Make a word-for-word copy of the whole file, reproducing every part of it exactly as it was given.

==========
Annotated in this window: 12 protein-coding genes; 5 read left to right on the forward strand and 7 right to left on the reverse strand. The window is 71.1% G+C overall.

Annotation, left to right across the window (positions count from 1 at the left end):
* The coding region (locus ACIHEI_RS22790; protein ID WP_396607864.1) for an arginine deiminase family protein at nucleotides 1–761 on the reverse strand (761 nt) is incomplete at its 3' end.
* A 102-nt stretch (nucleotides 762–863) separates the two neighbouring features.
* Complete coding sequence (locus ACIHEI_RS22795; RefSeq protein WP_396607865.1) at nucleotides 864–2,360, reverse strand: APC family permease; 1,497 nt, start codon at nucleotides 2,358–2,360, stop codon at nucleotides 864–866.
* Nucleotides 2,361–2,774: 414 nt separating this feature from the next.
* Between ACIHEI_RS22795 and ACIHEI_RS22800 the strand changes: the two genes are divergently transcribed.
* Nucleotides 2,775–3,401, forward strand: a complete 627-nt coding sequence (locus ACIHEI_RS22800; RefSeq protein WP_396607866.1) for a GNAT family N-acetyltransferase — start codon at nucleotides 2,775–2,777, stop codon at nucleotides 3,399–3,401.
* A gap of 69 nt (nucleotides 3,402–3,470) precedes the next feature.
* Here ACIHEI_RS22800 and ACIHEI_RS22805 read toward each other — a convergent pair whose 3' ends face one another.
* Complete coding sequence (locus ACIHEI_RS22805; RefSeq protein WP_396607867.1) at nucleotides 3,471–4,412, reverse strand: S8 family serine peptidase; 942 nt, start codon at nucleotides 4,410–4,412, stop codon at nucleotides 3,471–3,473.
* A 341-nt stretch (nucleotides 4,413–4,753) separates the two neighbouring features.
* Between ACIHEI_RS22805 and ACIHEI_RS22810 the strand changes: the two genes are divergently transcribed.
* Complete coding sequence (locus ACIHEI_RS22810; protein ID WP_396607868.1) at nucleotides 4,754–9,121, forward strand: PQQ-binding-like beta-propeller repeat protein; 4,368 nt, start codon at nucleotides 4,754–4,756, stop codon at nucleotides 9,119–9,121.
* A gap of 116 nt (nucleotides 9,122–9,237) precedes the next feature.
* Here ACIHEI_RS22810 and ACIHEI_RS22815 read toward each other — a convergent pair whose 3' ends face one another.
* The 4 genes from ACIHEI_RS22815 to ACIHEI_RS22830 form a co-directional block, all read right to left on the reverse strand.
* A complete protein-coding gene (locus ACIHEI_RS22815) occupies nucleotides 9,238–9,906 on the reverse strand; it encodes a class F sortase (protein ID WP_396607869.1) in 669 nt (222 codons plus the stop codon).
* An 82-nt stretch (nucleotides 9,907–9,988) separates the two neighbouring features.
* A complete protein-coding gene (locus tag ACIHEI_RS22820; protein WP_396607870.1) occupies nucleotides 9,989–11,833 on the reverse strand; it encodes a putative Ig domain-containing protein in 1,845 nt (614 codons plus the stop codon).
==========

Annotated in this window: 12 protein-coding genes; 5 read left to right on the forward strand and 7 right to left on the reverse strand. The window is 71.1% G+C overall.

Annotation, left to right across the window (positions count from 1 at the left end):
* The coding region (locus ACIHEI_RS22790; protein ID WP_396607864.1) for an arginine deiminase family protein at nucleotides 1–761 on the reverse strand (761 nt) is incomplete at its 3' end.
* A 102-nt stretch (nucleotides 762–863) separates the two neighbouring features.
* Complete coding sequence (locus ACIHEI_RS22795; RefSeq protein WP_396607865.1) at nucleotides 864–2,360, reverse strand: APC family permease; 1,497 nt, start codon at nucleotides 2,358–2,360, stop codon at nucleotides 864–866.
* Nucleotides 2,361–2,774: 414 nt separating this feature from the next.
* Between ACIHEI_RS22795 and ACIHEI_RS22800 the strand changes: the two genes are divergently transcribed.
* Nucleotides 2,775–3,401, forward strand: a complete 627-nt coding sequence (locus ACIHEI_RS22800; RefSeq protein WP_396607866.1) for a GNAT family N-acetyltransferase — start codon at nucleotides 2,775–2,777, stop codon at nucleotides 3,399–3,401.
* A gap of 69 nt (nucleotides 3,402–3,470) precedes the next feature.
* Here ACIHEI_RS22800 and ACIHEI_RS22805 read toward each other — a convergent pair whose 3' ends face one another.
* Complete coding sequence (locus ACIHEI_RS22805; RefSeq protein WP_396607867.1) at nucleotides 3,471–4,412, reverse strand: S8 family serine peptidase; 942 nt, start codon at nucleotides 4,410–4,412, stop codon at nucleotides 3,471–3,473.
* A 341-nt stretch (nucleotides 4,413–4,753) separates the two neighbouring features.
* Between ACIHEI_RS22805 and ACIHEI_RS22810 the strand changes: the two genes are divergently transcribed.
* Complete coding sequence (locus ACIHEI_RS22810; protein ID WP_396607868.1) at nucleotides 4,754–9,121, forward strand: PQQ-binding-like beta-propeller repeat protein; 4,368 nt, start codon at nucleotides 4,754–4,756, stop codon at nucleotides 9,119–9,121.
* A gap of 116 nt (nucleotides 9,122–9,237) precedes the next feature.
* Here ACIHEI_RS22810 and ACIHEI_RS22815 read toward each other — a convergent pair whose 3' ends face one another.
* The 4 genes from ACIHEI_RS22815 to ACIHEI_RS22830 form a co-directional block, all read right to left on the reverse strand.
* A complete protein-coding gene (locus ACIHEI_RS22815) occupies nucleotides 9,238–9,906 on the reverse strand; it encodes a class F sortase (protein ID WP_396607869.1) in 669 nt (222 codons plus the stop codon).
* An 82-nt stretch (nucleotides 9,907–9,988) separates the two neighbouring features.
* A complete protein-coding gene (locus tag ACIHEI_RS22820; protein WP_396607870.1) occupies nucleotides 9,989–11,833 on the reverse strand; it encodes a putative Ig domain-containing protein in 1,845 nt (614 codons plus the stop codon).